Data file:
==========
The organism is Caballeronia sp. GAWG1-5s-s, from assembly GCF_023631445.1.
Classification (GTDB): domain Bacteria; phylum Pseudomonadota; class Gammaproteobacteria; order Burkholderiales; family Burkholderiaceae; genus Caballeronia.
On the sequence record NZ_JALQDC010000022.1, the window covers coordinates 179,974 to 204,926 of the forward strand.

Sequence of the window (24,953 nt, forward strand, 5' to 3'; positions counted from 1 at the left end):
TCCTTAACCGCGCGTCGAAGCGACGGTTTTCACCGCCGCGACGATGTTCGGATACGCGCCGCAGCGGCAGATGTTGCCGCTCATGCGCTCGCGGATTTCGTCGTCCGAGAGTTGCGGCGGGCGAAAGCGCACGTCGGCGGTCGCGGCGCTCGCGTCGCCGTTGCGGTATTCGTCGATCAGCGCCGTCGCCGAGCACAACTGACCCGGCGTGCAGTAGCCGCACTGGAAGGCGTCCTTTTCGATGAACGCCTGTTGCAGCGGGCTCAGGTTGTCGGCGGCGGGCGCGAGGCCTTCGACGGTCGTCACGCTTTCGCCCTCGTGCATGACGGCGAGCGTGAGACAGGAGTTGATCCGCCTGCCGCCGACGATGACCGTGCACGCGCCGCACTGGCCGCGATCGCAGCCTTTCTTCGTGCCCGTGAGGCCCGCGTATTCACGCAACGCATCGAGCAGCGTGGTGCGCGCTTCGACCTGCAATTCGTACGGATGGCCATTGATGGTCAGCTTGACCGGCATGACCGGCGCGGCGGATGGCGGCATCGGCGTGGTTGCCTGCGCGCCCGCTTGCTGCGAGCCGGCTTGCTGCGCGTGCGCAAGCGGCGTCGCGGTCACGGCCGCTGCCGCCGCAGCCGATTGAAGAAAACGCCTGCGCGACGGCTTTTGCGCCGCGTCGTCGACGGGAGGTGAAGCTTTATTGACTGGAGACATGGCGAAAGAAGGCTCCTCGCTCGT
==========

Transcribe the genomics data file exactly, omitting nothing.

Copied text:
The organism is Caballeronia sp. GAWG1-5s-s, from assembly GCF_023631445.1.
Classification (GTDB): domain Bacteria; phylum Pseudomonadota; class Gammaproteobacteria; order Burkholderiales; family Burkholderiaceae; genus Caballeronia.
On the sequence record NZ_JALQDC010000022.1, the window covers coordinates 179,974 to 204,926 of the forward strand.

Sequence of the window (24,953 nt, forward strand, 5' to 3'; positions counted from 1 at the left end):
TCCTTAACCGCGCGTCGAAGCGACGGTTTTCACCGCCGCGACGATGTTCGGATACGCGCCGCAGCGGCAGATGTTGCCGCTCATGCGCTCGCGGATTTCGTCGTCCGAGAGTTGCGGCGGGCGAAAGCGCACGTCGGCGGTCGCGGCGCTCGCGTCGCCGTTGCGGTATTCGTCGATCAGCGCCGTCGCCGAGCACAACTGACCCGGCGTGCAGTAGCCGCACTGGAAGGCGTCCTTTTCGATGAACGCCTGTTGCAGCGGGCTCAGGTTGTCGGCGGCGGGCGCGAGGCCTTCGACGGTCGTCACGCTTTCGCCCTCGTGCATGACGGCGAGCGTGAGACAGGAGTTGATCCGCCTGCCGCCGACGATGACCGTGCACGCGCCGCACTGGCCGCGATCGCAGCCTTTCTTCGTGCCCGTGAGGCCCGCGTATTCACGCAACGCATCGAGCAGCGTGGTGCGCGCTTCGACCTGCAATTCGTACGGATGGCCATTGATGGTCAGCTTGACCGGCATGACCGGCGCGGCGGATGGCGGCATCGGCGTGGTTGCCTGCGCGCCCGCTTGCTGCGAGCCGGCTTGCTGCGCGTGCGCAAGCGGCGTCGCGGTCACGGCCGCTGCCGCCGCAGCCGATTGAAGAAAACGCCTGCGCGACGGCTTTTGCGCCGCGTCGTCGACGGGAGGTGAAGCTTTATTGACTGGAGACATGGCGAAAGAAGGCTCCTCGCTCGT